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Ex-Minister "morally wrong" to make planning decisions day after election


Thursday 30 June 2022

Ex-Minister "morally wrong" to make planning decisions day after election

Thursday 30 June 2022

A newly re-elected Constable has said it was morally wrong for an outgoing Minister to refuse planning applications the day after last week’s election.

Last Thursday, the outgoing Environment Minister formally rejected two applications relating to the same property: to site 11 shipping containers and three structures for storage at Home Farm in St. Peter, and to change the use of an existing yard to a storage area for vehicles.

Both refusals were against the recommendation of an independent planning inspector, who oversaw an appeal hearing, concluding that the applications should be approved.

It was, however, in keeping with the original decisions of the planning officer.

Parish Constable Richard Vibert said the outgoing minister should not have signed the refusal decisions after the election, especially as it ran counter to the appeal decision.


Pictured: St. Peter Constable Richard Vibert thinks the ministerial decisions are “morally wrong”.

Although the official ministerial decision, dated 23 June, is signed by the Minister for the Environment, the actual signature is blanked out.  

“After the Assistant Environment Minister signing compulsory purchase orders for land around Overdale, we now have another questionable decision made in election week,” said Mr Vibert, who this week joined Deputy Kristina Moore’s ‘Better Way’ movement.

Pictured: Home Farm is close to St. George's School in St. Peter.

“The minister – or whoever was acting on his behalf – may have been following the letter of the law but it is morally wrong for a decision like this to be made.

“It seems obvious to me that this should have been left for the new Environment Minister to decide.”

The application itself refers to a property off Mont de la Hague, near St. George’s School.

Mr Vibert said that its owner, Gerald Le Ruez, had had the containers on his property for more than 30 years but, six years ago, he had moved them, unaware that he needed planning permission to do that.

He said they had only recently been spotted in a different place by a planning officer reviewing aerial photos.

“The containers are used by charities and a church to store items, and one is used to store feed for Gerald’s donkeys,” he said. “They’ve been in the same place without a problem for six years; after eight, planning permission would not have been required. 

“And the hardstanding has been there since the Germans put it down during the War; it appears in a photo taken by the RAF in 1944.

“The planning inspector who oversaw the appeal was very fair-minded, so I don’t understand why the minister has refused it; but he certainly shouldn’t have taken the decision a day after the new Assembly was chosen.”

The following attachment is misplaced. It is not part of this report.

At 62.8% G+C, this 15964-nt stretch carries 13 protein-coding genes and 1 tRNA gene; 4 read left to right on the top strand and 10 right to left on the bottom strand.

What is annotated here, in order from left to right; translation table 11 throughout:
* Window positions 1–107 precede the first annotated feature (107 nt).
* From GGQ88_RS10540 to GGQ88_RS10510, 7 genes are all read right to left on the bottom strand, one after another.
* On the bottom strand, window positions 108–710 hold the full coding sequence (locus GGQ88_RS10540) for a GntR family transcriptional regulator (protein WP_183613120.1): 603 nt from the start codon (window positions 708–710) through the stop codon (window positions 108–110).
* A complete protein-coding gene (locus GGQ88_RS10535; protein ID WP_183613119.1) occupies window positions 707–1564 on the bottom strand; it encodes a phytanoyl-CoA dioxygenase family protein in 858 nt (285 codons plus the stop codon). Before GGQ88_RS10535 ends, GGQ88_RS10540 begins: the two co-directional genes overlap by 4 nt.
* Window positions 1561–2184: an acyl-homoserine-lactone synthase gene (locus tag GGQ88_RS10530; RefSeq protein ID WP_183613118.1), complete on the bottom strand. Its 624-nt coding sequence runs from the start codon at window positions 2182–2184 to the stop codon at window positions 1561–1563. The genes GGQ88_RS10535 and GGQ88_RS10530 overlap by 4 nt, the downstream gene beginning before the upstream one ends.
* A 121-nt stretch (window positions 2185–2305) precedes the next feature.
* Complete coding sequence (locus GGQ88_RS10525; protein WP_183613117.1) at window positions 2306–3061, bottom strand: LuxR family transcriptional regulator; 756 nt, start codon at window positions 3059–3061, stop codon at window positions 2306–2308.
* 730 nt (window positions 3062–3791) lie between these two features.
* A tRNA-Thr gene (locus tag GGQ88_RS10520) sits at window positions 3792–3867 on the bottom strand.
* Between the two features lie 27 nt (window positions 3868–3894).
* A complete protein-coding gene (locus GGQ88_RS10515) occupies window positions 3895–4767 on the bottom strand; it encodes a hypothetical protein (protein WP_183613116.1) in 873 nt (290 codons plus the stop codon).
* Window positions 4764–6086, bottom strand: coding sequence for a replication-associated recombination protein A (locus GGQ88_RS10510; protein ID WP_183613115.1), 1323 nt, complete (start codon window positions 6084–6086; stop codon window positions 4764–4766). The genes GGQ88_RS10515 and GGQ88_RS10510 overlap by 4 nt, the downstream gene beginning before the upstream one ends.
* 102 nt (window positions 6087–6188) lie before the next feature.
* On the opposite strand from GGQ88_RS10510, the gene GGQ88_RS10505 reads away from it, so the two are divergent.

Home Farm St Peter.jpeg

Pictured: Home Farm is at the top of Mont de la Hague in St. Peter.

The two planning applications were first submitted on 11 January last year. Both were refused by Planning last October, which Mr Le Ruez appealed the following month. The appeal hearing was in February and the inspectors report was published on the same day as the minister's decision last week.

The application to change the use of the yard was originally refused because the site is in the green zone and its use for the long-term storage of commercial vehicles unrelated to agriculture was “not permissible” and “the intensification of use will impact the highway network”.

The application to site the shipping containers was also deemed outside of Island Plan policies.

The Government has been asked for comment on the recent application decisions.

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Comments on this story express the views of the commentator only, not Bailiwick Publishing. We are unable to guarantee the accuracy of any of those comments.

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Posted by Jon Jon on
Never will understand Planning ,some people get these things approved no problems,even though they go against planning regulations zone, non agricultural etc. others rejected.A planning officer noticed in an aerial photo things had moved or been placed there, send a drone over our neighbours site thence has these large containers placed in his yard plus various things,Planning just ignore hiss we have an eyesore next to us!
Posted by Martin on
ANY outgoing politician should refrain from making ANY decisions that potentially affect others unless an emergency!

This was not an emergency!

AS planning applications etc take a long time - a few weeks extra for the new Minister to be in place would have been correct!
Posted by Keith Marsh on
I Guess IF the outgoing Minister had passed the application, there would be no story.
So it is not the principal, its the decision.
Posted by Scott Mills on
Erm I know people who have been frog marched out of the building (not allowed to say goodbye to colleagues), when being told they are redundant. So why should politicians still make decisions when they've been made redundant from their role in the states. Honest, this island is a shambles. I'm in jhisterics because I'm leaving in next few years, only staying to see/read a few more comedy chapters that is Jersey. Beaches will be greener than ever this year...wait and see
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